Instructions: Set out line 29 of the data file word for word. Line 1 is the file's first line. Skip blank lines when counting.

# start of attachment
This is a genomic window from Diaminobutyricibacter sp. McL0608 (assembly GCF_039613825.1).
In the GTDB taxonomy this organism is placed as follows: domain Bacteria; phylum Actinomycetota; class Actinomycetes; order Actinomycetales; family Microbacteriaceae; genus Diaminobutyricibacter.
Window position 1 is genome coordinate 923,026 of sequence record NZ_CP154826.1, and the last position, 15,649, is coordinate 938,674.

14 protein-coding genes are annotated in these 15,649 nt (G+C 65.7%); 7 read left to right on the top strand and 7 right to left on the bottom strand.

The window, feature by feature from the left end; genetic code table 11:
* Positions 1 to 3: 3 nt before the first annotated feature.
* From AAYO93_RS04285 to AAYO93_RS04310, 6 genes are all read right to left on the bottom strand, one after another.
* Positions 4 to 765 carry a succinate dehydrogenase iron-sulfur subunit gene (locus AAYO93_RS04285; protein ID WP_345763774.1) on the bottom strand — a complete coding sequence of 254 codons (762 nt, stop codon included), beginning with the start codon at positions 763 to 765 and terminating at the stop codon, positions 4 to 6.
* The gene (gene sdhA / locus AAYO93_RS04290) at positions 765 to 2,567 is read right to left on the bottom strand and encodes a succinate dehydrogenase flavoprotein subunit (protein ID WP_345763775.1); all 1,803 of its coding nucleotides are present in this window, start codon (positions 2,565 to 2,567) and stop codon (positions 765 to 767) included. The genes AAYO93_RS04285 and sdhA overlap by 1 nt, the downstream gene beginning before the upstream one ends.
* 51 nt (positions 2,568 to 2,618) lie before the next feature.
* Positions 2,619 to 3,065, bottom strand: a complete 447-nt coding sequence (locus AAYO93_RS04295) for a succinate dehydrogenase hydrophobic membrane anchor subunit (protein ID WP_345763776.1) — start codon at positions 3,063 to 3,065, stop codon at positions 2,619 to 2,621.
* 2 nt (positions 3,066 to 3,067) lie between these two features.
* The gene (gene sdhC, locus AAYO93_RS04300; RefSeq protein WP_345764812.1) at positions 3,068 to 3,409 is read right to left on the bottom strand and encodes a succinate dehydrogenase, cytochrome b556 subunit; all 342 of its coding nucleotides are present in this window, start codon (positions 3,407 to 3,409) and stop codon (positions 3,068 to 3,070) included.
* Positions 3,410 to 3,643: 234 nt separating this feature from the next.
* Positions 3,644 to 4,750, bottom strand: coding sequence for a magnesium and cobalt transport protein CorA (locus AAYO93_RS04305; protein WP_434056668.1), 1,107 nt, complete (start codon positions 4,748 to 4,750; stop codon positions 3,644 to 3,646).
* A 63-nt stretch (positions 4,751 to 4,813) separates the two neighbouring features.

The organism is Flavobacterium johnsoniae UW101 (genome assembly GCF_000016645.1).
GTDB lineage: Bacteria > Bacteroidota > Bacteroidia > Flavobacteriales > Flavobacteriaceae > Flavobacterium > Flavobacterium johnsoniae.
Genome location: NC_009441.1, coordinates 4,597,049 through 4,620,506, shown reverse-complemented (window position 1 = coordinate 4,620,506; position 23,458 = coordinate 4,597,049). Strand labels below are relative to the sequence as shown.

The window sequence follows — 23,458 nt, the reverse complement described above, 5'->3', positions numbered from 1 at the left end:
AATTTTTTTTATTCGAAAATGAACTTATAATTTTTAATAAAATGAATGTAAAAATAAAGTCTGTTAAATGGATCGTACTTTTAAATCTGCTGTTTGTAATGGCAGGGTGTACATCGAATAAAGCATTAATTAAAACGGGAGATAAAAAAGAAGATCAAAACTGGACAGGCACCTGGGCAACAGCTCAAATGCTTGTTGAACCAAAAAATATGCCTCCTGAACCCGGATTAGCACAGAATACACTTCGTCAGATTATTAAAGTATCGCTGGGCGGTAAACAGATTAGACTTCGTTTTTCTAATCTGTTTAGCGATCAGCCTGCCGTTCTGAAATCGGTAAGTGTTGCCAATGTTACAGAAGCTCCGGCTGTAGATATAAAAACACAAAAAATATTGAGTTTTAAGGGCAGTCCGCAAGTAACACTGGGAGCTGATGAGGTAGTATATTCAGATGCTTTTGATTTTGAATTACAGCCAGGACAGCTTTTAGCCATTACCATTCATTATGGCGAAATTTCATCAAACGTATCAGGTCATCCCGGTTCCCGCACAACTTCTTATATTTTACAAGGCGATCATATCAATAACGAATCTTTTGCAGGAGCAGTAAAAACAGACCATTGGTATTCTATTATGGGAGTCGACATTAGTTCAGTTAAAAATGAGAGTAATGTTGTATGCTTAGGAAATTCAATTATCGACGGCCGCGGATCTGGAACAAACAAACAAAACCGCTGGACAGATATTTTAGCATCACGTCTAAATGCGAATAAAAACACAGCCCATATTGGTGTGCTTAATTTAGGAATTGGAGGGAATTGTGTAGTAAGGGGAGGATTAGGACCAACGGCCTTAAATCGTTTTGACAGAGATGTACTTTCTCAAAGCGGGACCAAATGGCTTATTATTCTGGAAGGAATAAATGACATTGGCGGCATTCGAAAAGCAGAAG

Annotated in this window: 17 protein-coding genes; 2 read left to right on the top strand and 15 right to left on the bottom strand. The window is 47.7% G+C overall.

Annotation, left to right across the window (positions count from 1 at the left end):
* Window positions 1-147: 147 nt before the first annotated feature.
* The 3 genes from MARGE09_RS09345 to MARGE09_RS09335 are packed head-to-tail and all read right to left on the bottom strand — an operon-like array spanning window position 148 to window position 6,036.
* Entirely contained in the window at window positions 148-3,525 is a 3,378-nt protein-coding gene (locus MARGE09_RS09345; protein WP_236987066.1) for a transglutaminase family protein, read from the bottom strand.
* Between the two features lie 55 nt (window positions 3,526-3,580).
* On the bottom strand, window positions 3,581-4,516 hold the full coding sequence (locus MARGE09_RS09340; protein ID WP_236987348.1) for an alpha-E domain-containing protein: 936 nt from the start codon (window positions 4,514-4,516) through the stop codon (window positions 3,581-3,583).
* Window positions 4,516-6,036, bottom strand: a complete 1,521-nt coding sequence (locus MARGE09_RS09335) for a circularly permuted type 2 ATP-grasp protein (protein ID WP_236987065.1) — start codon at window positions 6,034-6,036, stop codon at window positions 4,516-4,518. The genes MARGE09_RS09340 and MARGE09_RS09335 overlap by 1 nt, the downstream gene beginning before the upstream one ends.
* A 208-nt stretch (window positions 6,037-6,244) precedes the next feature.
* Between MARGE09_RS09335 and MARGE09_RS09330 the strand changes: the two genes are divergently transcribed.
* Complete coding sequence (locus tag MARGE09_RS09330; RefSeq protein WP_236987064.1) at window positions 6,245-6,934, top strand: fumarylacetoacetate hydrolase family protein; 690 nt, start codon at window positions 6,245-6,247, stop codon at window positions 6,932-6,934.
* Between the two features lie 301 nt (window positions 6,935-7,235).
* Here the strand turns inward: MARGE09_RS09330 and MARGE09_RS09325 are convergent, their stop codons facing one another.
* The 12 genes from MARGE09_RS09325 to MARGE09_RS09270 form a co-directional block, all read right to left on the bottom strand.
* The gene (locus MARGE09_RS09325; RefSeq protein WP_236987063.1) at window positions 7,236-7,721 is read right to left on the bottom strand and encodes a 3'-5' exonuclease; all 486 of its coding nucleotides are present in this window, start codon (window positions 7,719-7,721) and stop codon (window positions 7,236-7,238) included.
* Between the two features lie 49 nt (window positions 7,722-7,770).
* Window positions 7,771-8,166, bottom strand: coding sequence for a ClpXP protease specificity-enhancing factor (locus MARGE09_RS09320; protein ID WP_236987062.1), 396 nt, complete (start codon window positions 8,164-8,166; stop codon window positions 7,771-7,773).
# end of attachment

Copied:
* Window positions 4,516-6,036, bottom strand: a complete 1,521-nt coding sequence (locus MARGE09_RS09335) for a circularly permuted type 2 ATP-grasp protein (protein ID WP_236987065.1) — start codon at window positions 6,034-6,036, stop codon at window positions 4,516-4,518. The genes MARGE09_RS09340 and MARGE09_RS09335 overlap by 1 nt, the downstream gene beginning before the upstream one ends.